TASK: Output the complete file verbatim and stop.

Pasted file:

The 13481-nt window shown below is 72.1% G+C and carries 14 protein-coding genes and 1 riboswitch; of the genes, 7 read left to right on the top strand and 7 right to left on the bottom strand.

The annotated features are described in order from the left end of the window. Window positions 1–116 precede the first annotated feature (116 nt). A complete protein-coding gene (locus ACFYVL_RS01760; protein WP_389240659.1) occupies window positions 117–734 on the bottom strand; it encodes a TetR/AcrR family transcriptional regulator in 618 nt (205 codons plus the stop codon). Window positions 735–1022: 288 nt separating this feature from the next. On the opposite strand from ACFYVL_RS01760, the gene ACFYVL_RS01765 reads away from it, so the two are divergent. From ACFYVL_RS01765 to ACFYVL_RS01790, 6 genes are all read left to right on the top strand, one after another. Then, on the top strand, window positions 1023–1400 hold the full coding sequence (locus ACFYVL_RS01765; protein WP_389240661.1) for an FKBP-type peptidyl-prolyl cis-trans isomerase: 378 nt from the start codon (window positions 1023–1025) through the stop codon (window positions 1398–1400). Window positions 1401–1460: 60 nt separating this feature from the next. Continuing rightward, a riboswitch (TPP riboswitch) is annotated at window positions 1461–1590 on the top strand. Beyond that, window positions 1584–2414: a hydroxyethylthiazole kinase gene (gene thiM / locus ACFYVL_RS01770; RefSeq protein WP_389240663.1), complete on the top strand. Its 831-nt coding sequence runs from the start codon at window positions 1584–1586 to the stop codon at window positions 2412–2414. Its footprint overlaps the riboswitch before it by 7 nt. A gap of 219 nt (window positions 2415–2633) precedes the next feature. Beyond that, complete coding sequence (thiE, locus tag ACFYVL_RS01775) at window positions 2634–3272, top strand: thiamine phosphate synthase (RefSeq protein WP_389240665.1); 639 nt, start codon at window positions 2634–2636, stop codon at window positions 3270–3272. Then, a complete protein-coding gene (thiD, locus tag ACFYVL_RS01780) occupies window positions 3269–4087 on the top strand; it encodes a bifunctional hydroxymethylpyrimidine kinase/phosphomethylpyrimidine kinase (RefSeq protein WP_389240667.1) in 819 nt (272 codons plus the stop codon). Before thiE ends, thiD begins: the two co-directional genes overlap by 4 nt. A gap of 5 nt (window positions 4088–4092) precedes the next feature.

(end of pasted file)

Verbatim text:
The 13481-nt window shown below is 72.1% G+C and carries 14 protein-coding genes and 1 riboswitch; of the genes, 7 read left to right on the top strand and 7 right to left on the bottom strand.

The annotated features are described in order from the left end of the window. Window positions 1–116 precede the first annotated feature (116 nt). A complete protein-coding gene (locus ACFYVL_RS01760; protein WP_389240659.1) occupies window positions 117–734 on the bottom strand; it encodes a TetR/AcrR family transcriptional regulator in 618 nt (205 codons plus the stop codon). Window positions 735–1022: 288 nt separating this feature from the next. On the opposite strand from ACFYVL_RS01760, the gene ACFYVL_RS01765 reads away from it, so the two are divergent. From ACFYVL_RS01765 to ACFYVL_RS01790, 6 genes are all read left to right on the top strand, one after another. Then, on the top strand, window positions 1023–1400 hold the full coding sequence (locus ACFYVL_RS01765; protein WP_389240661.1) for an FKBP-type peptidyl-prolyl cis-trans isomerase: 378 nt from the start codon (window positions 1023–1025) through the stop codon (window positions 1398–1400). Window positions 1401–1460: 60 nt separating this feature from the next. Continuing rightward, a riboswitch (TPP riboswitch) is annotated at window positions 1461–1590 on the top strand. Beyond that, window positions 1584–2414: a hydroxyethylthiazole kinase gene (gene thiM / locus ACFYVL_RS01770; RefSeq protein WP_389240663.1), complete on the top strand. Its 831-nt coding sequence runs from the start codon at window positions 1584–1586 to the stop codon at window positions 2412–2414. Its footprint overlaps the riboswitch before it by 7 nt. A gap of 219 nt (window positions 2415–2633) precedes the next feature. Beyond that, complete coding sequence (thiE, locus tag ACFYVL_RS01775) at window positions 2634–3272, top strand: thiamine phosphate synthase (RefSeq protein WP_389240665.1); 639 nt, start codon at window positions 2634–2636, stop codon at window positions 3270–3272. Then, a complete protein-coding gene (thiD, locus tag ACFYVL_RS01780) occupies window positions 3269–4087 on the top strand; it encodes a bifunctional hydroxymethylpyrimidine kinase/phosphomethylpyrimidine kinase (RefSeq protein WP_389240667.1) in 819 nt (272 codons plus the stop codon). Before thiE ends, thiD begins: the two co-directional genes overlap by 4 nt. A gap of 5 nt (window positions 4088–4092) precedes the next feature.